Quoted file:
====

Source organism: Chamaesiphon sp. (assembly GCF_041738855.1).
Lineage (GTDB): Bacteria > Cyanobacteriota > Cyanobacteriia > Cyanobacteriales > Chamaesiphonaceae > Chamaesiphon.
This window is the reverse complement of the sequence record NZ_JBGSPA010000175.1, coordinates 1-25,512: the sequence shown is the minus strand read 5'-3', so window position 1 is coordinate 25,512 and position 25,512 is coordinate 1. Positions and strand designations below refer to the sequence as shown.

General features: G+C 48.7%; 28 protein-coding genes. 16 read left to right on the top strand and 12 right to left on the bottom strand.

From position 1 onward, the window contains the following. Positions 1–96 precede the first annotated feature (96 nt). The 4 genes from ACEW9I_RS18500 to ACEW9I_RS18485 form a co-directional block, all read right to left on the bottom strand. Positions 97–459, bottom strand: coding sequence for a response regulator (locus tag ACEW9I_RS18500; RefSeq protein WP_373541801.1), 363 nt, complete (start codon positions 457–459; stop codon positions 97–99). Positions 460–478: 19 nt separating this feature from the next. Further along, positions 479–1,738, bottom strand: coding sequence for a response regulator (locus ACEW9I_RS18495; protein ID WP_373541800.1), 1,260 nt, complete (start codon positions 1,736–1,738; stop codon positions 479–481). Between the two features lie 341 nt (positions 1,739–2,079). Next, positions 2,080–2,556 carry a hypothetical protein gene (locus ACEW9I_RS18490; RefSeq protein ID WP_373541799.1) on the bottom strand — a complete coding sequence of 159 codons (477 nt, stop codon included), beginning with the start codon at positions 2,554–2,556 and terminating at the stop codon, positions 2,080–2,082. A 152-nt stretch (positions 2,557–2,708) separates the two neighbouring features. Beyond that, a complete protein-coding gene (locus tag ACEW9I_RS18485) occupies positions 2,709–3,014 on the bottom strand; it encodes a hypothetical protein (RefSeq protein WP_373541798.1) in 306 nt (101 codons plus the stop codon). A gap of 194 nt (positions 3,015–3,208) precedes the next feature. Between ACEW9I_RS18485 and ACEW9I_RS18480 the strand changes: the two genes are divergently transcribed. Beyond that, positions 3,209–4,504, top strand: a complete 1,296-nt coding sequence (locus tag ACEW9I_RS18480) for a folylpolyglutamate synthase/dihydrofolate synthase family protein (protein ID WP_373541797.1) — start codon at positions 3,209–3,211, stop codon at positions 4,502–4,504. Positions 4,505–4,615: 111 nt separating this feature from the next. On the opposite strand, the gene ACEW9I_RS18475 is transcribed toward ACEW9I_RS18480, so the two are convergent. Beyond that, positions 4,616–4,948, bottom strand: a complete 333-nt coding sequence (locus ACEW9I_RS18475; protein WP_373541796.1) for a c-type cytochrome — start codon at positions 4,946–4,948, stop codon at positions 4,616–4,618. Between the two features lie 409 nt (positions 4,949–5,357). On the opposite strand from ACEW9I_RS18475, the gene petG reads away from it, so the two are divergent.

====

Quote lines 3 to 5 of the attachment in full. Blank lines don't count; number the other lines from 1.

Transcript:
This window is the reverse complement of the sequence record NZ_JBGSPA010000175.1, coordinates 1-25,512: the sequence shown is the minus strand read 5'-3', so window position 1 is coordinate 25,512 and position 25,512 is coordinate 1. Positions and strand designations below refer to the sequence as shown.

General features: G+C 48.7%; 28 protein-coding genes. 16 read left to right on the top strand and 12 right to left on the bottom strand.

From position 1 onward, the window contains the following. Positions 1–96 precede the first annotated feature (96 nt). The 4 genes from ACEW9I_RS18500 to ACEW9I_RS18485 form a co-directional block, all read right to left on the bottom strand. Positions 97–459, bottom strand: coding sequence for a response regulator (locus tag ACEW9I_RS18500; RefSeq protein WP_373541801.1), 363 nt, complete (start codon positions 457–459; stop codon positions 97–99). Positions 460–478: 19 nt separating this feature from the next. Further along, positions 479–1,738, bottom strand: coding sequence for a response regulator (locus ACEW9I_RS18495; protein ID WP_373541800.1), 1,260 nt, complete (start codon positions 1,736–1,738; stop codon positions 479–481). Between the two features lie 341 nt (positions 1,739–2,079). Next, positions 2,080–2,556 carry a hypothetical protein gene (locus ACEW9I_RS18490; RefSeq protein ID WP_373541799.1) on the bottom strand — a complete coding sequence of 159 codons (477 nt, stop codon included), beginning with the start codon at positions 2,554–2,556 and terminating at the stop codon, positions 2,080–2,082. A 152-nt stretch (positions 2,557–2,708) separates the two neighbouring features. Beyond that, a complete protein-coding gene (locus tag ACEW9I_RS18485) occupies positions 2,709–3,014 on the bottom strand; it encodes a hypothetical protein (RefSeq protein WP_373541798.1) in 306 nt (101 codons plus the stop codon). A gap of 194 nt (positions 3,015–3,208) precedes the next feature. Between ACEW9I_RS18485 and ACEW9I_RS18480 the strand changes: the two genes are divergently transcribed. Beyond that, positions 3,209–4,504, top strand: a complete 1,296-nt coding sequence (locus tag ACEW9I_RS18480) for a folylpolyglutamate synthase/dihydrofolate synthase family protein (protein ID WP_373541797.1) — start codon at positions 3,209–3,211, stop codon at positions 4,502–4,504. Positions 4,505–4,615: 111 nt separating this feature from the next. On the opposite strand, the gene ACEW9I_RS18475 is transcribed toward ACEW9I_RS18480, so the two are convergent. Beyond that, positions 4,616–4,948, bottom strand: a complete 333-nt coding sequence (locus ACEW9I_RS18475; protein WP_373541796.1) for a c-type cytochrome — start codon at positions 4,946–4,948, stop codon at positions 4,616–4,618. Between the two features lie 409 nt (positions 4,949–5,357). On the opposite strand from ACEW9I_RS18475, the gene petG reads away from it, so the two are divergent.